I don't see how you get mixed terms. Your $U$ acts on every other site. For instance (as operators acting on different sites commute) $$\ldots+ U \sigma^{2i}_x \sigma^{2i+1}_x U^{-1} +\ldots= \ldots \sigma^{2i}_z \sigma^{2i}_x \sigma^{2i}_z \sigma^{2i+1}_x \ldots=\ldots i \sigma^{2i}_y \sigma^{2i}_z \sigma^{2i+1}_x \ldots=\ldots-\sigma^{2i}_x ...


1

1.) The easiest way to count the energy is as that of domain walls. Both of the configurations you have drawn have two domain walls. Each domain wall costs energy $E\Delta/2$, so both configurations have energy $E\Delta$ above the ground state. I don't understand either how one would count the spin of a domain as 1. Perhaps that is the spin/site? 2.) To see ...


1

The answer to the apparent contradiction of these two transformations (the excitations seem to be either bosonic or fermionic) comes the fact that the spins are not equivalent to the fermions, because they have string attached to them, to respect the commutative nature of spins on different sites, see JW transformation on wiki. Therefore, even though the ...


1

I should say that you have 3 related questions, namely 1) To what extent can we trust the approximations based on HP and Jw transformations, 2) The nature of the low excitation spectrum and 3) The relation with Goldstone modes. We shall look first at the Holstein-Primakoff method. The spin ladder operators for at a site $j$ are given by $S^-_j = ...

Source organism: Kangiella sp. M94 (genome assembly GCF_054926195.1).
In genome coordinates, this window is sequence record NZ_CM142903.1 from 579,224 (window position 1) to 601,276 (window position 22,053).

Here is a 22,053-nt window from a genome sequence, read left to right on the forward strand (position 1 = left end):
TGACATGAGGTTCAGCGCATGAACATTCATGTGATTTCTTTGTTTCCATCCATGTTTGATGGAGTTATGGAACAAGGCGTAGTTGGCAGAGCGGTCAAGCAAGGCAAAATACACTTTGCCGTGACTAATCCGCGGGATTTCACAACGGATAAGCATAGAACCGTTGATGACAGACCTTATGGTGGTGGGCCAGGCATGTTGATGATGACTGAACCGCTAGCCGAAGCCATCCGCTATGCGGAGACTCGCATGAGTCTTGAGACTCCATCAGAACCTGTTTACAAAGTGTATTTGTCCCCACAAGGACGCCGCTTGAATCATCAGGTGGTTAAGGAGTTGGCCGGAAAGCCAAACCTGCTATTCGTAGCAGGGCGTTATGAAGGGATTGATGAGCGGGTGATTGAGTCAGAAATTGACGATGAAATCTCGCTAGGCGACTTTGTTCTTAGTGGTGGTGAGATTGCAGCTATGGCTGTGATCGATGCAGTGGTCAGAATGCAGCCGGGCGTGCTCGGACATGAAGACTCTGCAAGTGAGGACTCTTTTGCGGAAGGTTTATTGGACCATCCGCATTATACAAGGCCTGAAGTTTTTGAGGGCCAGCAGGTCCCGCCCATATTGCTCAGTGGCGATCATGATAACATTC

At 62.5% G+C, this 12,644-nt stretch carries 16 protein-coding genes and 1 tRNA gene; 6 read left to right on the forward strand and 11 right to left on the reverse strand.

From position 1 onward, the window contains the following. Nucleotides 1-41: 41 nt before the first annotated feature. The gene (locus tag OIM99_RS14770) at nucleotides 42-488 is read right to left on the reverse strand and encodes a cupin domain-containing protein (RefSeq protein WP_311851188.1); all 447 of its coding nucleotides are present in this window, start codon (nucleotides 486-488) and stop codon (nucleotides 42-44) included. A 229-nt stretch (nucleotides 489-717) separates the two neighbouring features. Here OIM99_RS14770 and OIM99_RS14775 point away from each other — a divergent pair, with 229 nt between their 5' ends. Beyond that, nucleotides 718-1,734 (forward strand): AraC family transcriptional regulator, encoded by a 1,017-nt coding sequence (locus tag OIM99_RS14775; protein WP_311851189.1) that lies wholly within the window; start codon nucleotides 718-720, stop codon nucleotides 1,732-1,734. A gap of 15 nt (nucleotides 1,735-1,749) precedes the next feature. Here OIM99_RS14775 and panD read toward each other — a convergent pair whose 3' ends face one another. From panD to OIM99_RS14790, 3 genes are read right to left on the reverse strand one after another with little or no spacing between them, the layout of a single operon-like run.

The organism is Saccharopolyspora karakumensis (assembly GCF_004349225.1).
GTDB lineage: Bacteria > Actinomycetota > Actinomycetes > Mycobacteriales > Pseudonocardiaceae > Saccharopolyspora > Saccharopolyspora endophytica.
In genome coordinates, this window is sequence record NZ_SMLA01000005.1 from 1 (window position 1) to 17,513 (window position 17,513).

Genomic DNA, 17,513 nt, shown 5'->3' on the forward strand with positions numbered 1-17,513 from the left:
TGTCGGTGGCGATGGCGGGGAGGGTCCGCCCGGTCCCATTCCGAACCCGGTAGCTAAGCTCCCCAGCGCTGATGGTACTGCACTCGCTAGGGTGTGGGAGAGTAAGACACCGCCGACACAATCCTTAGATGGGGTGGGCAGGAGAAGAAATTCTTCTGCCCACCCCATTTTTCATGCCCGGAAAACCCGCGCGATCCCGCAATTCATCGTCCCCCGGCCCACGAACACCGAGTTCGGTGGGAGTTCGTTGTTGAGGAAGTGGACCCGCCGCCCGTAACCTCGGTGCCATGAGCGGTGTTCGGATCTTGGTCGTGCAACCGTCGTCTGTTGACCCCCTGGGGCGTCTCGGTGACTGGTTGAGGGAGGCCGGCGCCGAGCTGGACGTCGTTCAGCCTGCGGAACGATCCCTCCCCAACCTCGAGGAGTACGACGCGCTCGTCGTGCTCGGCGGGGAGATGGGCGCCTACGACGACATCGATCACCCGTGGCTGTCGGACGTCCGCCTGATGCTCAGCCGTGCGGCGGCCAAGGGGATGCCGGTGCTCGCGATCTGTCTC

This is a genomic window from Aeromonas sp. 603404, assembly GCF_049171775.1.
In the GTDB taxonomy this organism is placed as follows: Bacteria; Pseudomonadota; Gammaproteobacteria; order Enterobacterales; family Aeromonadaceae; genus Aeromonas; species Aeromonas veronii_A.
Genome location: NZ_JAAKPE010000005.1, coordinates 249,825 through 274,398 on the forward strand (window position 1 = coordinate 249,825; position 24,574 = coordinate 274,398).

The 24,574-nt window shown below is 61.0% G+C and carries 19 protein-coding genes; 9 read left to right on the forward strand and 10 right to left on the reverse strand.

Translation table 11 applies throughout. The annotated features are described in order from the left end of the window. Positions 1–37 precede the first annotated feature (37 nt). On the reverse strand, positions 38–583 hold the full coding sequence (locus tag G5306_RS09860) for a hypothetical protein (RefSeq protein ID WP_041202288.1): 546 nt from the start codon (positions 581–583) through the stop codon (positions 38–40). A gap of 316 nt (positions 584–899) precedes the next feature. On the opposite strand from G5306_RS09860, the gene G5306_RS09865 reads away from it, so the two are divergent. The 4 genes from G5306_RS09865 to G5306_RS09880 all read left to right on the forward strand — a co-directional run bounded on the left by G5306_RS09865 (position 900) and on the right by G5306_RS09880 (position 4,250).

1

1) In general, an algebra can have many representations. In this case, however, if you assume that there is a unique joint +1 eigenstate of the $\sigma_i$'s, that determines the representation uniquely. [All the other states can be found from this state by applying products of $\sigma_i^x$to it. And from the anti-commtation of $\sigma_i^x$ and ...


1

Wick's theorem works for an arbitrary number of states equipped with their creation and annihilation oscillators. In the same way, Wick's theorem for spins applies to a collection of an arbitrary number of spins - or qubits, which is the same thing if their spin is $1/2$. Wick's theorem is just a mathematical identity that works even for - and especially for ...


1

XX (and more generally XY) spin models became very popular lately, especially in connection to quantum-information theoretic problems. The XY model (without magnetic field though) has been introduced and properly solved in 1961 by Lieb, Schultz and Mattis (Ann. Phys. 16, 407, (1961)). By the way this is a great reference to start with, if you didn't read ...


1

There are plenty, the condition is very weak. For a simple example, with N spin 1/2, all spins up and all spins down both have total angular momentum N/2. You can make a Hamiltonian be zero on the N/2 total angular momentum states, so that all N/2 states are eigenstates, but it can be anything at all to the states of lower total angular momentum, without ...


1

Some times it is not an efficient way to calculate the partition function using the functional integral. Even for a system of free fermions, we must have to evalute some complex Matsubara sums